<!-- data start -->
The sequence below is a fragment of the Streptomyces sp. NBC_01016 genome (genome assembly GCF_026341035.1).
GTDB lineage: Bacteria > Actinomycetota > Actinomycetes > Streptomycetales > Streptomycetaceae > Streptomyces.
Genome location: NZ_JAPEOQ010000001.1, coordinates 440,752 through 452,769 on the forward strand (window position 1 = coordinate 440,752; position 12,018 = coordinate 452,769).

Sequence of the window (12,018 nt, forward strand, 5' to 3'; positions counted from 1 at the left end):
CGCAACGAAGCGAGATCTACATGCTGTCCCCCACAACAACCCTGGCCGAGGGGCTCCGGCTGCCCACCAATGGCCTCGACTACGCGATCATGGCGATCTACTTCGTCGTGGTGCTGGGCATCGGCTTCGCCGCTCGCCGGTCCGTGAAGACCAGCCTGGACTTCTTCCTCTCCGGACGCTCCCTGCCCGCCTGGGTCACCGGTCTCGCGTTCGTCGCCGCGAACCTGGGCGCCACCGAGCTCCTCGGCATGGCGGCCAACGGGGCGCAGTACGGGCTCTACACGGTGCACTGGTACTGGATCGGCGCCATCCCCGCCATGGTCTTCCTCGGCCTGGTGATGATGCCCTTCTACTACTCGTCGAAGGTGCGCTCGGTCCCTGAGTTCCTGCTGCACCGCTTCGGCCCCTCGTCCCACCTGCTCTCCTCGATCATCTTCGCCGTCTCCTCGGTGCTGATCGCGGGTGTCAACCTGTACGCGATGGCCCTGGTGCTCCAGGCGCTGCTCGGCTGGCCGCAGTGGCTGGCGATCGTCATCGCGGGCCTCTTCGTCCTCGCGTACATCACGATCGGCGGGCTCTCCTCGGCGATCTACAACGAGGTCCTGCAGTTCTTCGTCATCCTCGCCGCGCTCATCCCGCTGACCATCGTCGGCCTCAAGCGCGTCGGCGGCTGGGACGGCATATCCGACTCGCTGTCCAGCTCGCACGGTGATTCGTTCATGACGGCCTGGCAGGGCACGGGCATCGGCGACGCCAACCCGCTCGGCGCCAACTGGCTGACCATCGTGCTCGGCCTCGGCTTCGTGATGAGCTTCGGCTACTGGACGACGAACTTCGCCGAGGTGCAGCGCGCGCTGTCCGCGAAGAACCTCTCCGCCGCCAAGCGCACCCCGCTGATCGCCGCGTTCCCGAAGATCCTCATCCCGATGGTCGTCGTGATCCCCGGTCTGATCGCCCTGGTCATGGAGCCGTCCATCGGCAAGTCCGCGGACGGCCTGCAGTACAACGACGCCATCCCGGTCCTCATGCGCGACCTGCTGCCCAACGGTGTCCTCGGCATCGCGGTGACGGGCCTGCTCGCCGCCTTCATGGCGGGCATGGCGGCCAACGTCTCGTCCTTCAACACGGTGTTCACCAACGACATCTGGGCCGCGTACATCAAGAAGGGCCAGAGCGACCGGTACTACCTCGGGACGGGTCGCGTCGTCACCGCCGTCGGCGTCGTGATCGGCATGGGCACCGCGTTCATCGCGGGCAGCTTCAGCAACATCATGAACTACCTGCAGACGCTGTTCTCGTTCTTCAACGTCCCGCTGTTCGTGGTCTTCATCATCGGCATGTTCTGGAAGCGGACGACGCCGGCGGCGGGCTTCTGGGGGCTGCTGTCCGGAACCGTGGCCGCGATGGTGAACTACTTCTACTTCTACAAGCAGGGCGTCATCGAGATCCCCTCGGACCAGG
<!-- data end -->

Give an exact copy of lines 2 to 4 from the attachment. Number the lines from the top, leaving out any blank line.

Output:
GTDB lineage: Bacteria > Actinomycetota > Actinomycetes > Streptomycetales > Streptomycetaceae > Streptomyces.
Genome location: NZ_JAPEOQ010000001.1, coordinates 440,752 through 452,769 on the forward strand (window position 1 = coordinate 440,752; position 12,018 = coordinate 452,769).

Sequence of the window (12,018 nt, forward strand, 5' to 3'; positions counted from 1 at the left end):